Institute for Justice and Democracy in Haiti

Parliamentary Elections Will Set Precedents for Haiti’s Government

Parliamentary elections are scheduled for Sunday in Haiti, and this first round of elections will likely indicate how the process will continue over the next few months. Currently, only 11 elected officials remain in office, but the current elections are being held for the chamber of deputies and 2/3 of the senate. Security concerns and poor voter turnout are among the list of lingering uncertainties, and IJDH and organizations around the world will be monitoring closely to track Haiti’s progress. After Sunday’s elections, presidential elections are scheduled for October, when 58 candidates will seek to replace President Michel Martelly.

An excerpt from the article is posted below. Click HERE for the original article.

Haiti Elections: Long-Delayed Vote Will Be Crucial Test For Government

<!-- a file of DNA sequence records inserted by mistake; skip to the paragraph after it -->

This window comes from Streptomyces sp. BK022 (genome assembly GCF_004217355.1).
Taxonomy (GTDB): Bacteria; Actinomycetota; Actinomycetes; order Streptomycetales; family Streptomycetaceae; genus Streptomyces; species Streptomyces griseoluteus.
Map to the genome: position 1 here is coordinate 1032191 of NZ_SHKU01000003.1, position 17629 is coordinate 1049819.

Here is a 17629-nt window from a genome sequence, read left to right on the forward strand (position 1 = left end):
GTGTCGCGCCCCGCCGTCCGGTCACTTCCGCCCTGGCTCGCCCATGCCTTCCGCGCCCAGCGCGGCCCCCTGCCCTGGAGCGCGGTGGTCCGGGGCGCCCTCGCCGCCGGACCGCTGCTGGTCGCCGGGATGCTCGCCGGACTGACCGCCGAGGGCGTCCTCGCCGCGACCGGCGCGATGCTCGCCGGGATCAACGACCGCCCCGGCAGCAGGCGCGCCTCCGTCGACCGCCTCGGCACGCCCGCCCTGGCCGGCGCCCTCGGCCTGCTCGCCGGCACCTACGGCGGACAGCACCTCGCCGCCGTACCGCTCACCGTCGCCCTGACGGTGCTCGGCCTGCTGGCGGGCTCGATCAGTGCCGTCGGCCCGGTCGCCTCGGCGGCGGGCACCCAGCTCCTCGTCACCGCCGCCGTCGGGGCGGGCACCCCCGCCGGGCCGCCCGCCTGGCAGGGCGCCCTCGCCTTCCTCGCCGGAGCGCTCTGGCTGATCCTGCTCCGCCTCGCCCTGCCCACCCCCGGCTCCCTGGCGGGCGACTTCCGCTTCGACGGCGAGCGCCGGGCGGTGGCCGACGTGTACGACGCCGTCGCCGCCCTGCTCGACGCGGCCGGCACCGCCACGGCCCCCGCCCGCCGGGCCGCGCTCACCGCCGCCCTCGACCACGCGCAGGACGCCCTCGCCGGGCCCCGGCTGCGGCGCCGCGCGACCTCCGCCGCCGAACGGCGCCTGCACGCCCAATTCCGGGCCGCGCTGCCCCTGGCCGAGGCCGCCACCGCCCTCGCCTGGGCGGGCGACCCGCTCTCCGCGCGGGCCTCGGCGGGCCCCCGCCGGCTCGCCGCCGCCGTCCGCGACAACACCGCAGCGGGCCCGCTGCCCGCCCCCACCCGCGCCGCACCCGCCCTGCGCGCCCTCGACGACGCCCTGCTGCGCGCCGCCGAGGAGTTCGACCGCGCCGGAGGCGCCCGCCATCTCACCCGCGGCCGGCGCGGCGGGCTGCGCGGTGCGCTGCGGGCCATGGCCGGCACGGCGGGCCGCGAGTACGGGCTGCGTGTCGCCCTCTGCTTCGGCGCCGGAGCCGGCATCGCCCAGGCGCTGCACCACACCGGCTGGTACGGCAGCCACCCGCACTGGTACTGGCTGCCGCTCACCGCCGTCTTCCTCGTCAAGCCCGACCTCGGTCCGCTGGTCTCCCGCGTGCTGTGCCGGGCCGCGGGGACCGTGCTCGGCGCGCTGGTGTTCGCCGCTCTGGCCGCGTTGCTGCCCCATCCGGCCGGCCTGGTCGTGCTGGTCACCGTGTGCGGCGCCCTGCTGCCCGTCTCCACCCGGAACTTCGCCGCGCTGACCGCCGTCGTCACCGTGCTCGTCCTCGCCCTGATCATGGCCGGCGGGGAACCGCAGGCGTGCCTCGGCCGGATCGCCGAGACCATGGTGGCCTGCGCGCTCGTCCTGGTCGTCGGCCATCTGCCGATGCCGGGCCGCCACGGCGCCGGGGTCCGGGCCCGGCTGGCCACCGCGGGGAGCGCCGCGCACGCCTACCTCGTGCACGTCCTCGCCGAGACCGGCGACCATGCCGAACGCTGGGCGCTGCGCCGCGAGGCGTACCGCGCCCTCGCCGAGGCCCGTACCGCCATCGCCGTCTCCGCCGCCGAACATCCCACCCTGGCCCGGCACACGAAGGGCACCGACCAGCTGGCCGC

Brianna Lee, International Business Times

August 8, 2015

After years of fits, false starts and a festering political crisis, Haiti is finally set Sunday for long-delayed parliamentary elections. This weekend’s vote, originally scheduled for 2011, will be the first of three election rounds over the next few months in which Haitians will usher thousands of new officials into office. It will be a crucial show of democracy for the Caribbean nation that has been plagued by political uncertainty over the last four years.

But there’s little enthusiasm in the air. Haiti’s elections this year are the largest and most complex in recent memory, and questions are still swirling over whether the country’s electoral commission, formed in January, will be able to pull it off without major complications. The commission has been dogged by criticism in recent months over delays in training polling workers, disbursing campaign funds to political parties and distributing information to voters, and a spate of pre-election violence has boded ominously for security. Sunday will set the stage for the even higher-stakes voting rounds in October and December, which include parliamentary runoffs, mayoral elections and the presidential vote, so there is intense pressure on Haitian authorities to make sure this first Election Day goes smoothly.

Click HERE for the original article.

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